Face masks will continue being part of our future for a while. Beauty loves a good buzzword to throw around, and this time that word is maskne. It describes the appearance of acne around the area where one wears a mask. This is not new term as it is simply derived from basic inflammation and irritation caused by physical friction. The humidity and dirt inside the mask can only worsen the underlying condition as they create an ideal environment for bacteria to thrive.

From lipstick to skincare

The “lipstick index”, a term coined by Leonard Lauder, didn’t hold this time. NPD reported that lipstick sales tanked over the last six months, when masks became the known way to fight the spread of COVID. Skincare replaced it. But there’s no reason to think that beauty won’t surf the wave like it did during the recession in 2008, because the fundamental factor didn’t change. People are eager to splurge on small luxuries to help themselves feel better both physically and mentally during these unprecedented times.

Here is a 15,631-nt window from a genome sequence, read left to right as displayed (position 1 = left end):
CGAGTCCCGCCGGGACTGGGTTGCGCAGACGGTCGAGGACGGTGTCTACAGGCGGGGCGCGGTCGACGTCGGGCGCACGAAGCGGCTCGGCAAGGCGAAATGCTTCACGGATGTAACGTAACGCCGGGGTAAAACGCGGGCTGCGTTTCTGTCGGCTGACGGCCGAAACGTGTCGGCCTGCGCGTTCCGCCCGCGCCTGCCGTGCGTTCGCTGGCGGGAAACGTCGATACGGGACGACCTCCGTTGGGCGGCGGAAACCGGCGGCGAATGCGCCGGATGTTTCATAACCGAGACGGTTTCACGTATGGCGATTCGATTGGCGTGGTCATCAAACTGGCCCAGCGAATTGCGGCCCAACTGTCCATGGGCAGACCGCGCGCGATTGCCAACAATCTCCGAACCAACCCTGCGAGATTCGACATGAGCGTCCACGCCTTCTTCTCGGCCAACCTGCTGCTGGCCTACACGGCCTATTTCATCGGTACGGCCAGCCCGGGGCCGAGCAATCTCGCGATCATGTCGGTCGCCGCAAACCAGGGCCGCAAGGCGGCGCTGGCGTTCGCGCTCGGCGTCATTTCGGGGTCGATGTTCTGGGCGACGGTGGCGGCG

But it seems makeup sales will continue being soft for the foreseeable future. The pandemic brought long-term changes in consumer behaviour. Consumers are still buying beauty products, but their priorities changed, as well as the way they value brands. COVID-19 redefined the look of the beauty industry. Luckily, grooming rescued the industry this time.

This article is not a press release and is contributed by a verified independent journalist for IAMNewswire. It should not be construed as investment advice at any time please read the full disclosure . IAM Newswire does not hold any position in the mentioned companies. Press Releases – If you are looking for full Press release distribution contact: press@iamnewswire.com Contributors – IAM Newswire accepts pitches. If you’re interested in becoming an IAM journalist contact: contributors@iamnewswire.com